For those of you who do not know, the Met Opera Shop, which specializes in selling anything even remotely related to opera has been recently remodeled. Soprano Renee Fleming will be there from 12:30 to 2:00 pm Friday, December 12th to sign copies of her latest recording, Richard Strauss' Vier Letzte Lieder, or Four Last Songs as it is translated into English. On their website the Met has a headline announcing Fleming's future presence as an opportunity to meet the star diva, and if all of the reports given by Leah in her Opera_luvr blog are to be credited as true, then it will surely be a chance to do so and one not to be missed. Excepting that I live almost 1,500 miles away, I would most certainly go; however, since I am forced by the great expanse of distance to remain where I am, I hope that some blogger will go and meet her and write about their experience.
Today the Met plans to light their Christmas Tree on the balcony of their beloved opera house. The Met's Children's Chorus will be on hand to sing Christmas carols, as will be the members of the Met Orchestra's brass section, with their instruments, of course, to "spread holiday cheer," as the news portion of their website reads. Sheet music will be provided for all of those who will be waiting to sing along, and hot chocolate shall be offered to those braving what surely must be cold temperatures in New York by this late in the year courtesy of Patina. Someone please comment as to what sort of entity Patina is, for through my ignorance I cannot divine what it is. The tree, a stately, magnificent blue spruce donated by the Met's current General Manager, Peter Gelb, and his wife Keri-Lynn Wilson, stands twenty-eight feet tall and will be decorated by the Met's electrical and scenery departments. This tree replaces the usual Lincoln Center tree at least for opera aficionados due to construction on the Plaza.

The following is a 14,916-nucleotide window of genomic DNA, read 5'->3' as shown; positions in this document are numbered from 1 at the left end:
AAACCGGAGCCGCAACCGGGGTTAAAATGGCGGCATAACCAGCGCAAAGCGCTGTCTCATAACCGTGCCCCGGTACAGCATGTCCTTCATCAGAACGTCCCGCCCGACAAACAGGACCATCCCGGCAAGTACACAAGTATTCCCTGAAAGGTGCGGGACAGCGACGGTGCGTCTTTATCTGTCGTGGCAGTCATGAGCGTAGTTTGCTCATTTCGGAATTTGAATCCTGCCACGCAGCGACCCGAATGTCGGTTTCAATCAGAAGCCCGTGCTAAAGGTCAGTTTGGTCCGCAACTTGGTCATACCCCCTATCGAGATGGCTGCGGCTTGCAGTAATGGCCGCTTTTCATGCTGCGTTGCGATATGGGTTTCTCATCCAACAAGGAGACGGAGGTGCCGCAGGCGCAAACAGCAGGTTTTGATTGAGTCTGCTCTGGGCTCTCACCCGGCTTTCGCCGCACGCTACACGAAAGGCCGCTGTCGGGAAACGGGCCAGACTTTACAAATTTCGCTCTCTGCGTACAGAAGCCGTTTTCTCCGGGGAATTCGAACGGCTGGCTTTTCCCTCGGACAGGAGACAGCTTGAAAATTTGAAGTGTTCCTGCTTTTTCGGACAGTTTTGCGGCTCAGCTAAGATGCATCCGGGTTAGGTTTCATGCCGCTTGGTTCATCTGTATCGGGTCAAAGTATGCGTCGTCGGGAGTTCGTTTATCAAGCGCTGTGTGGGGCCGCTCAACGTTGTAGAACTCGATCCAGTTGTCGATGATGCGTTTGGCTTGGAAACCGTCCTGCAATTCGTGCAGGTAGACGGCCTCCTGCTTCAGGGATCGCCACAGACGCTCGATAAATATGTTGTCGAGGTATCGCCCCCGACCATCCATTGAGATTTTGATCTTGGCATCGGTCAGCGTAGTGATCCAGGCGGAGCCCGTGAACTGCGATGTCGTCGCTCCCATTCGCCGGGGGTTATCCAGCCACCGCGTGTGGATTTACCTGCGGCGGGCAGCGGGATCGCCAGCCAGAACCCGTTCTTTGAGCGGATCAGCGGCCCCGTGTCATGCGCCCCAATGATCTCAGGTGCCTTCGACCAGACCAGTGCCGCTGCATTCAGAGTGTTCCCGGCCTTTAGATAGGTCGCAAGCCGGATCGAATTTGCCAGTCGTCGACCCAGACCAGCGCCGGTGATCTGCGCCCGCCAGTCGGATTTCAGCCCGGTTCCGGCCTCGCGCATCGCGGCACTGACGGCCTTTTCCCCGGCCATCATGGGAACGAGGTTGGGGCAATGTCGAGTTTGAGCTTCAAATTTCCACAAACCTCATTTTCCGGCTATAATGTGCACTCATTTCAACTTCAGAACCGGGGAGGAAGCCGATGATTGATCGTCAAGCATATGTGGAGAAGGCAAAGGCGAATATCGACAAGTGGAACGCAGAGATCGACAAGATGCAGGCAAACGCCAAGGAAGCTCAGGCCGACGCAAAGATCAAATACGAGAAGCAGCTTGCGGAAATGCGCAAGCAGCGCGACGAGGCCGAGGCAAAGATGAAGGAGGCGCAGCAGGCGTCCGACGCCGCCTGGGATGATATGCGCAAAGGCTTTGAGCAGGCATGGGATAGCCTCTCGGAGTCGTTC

In the realm of performances, controversial Japanese conductor Seiji Ozawa returns to the Met podium after a number of years to conduct Pyotr Illych Tchaikovsky's The Queen of Spades. (An idle thought: does that title not sound just a little like Prokofiev's The Gambler? I was just wondering.) Some herald this as an artistic level of excellence while some of Ozawa's and the Met's harsher critics proclaim this as mediocrity. Some even go so far as to say that the Met, in all of its greatness and glory is a second-rate opera house now. In other words, to use a symbolism, it is becoming what McDonald's is to food connoisseurs. I cry a hearty not so to such remarks.
Since we are talking about the Met, I was wondering if anyone knew what has happened to soprano Ruth Ann Swenson. I looked her up on Wikipedia, and the author of the article said she is singing in La Traviata at the Met in 2008. If this is indeed truth, and one would hope so however so foolish a hope it were, it is news to me, and I make it a special point to have knowledge of the current Met season's roster. So far as I know, Ms. Swenson, whom I liked in the Met's production of Donizetti's L'Elisir d'Amore, is not singing anymore. Does anyone have any further information on the subject?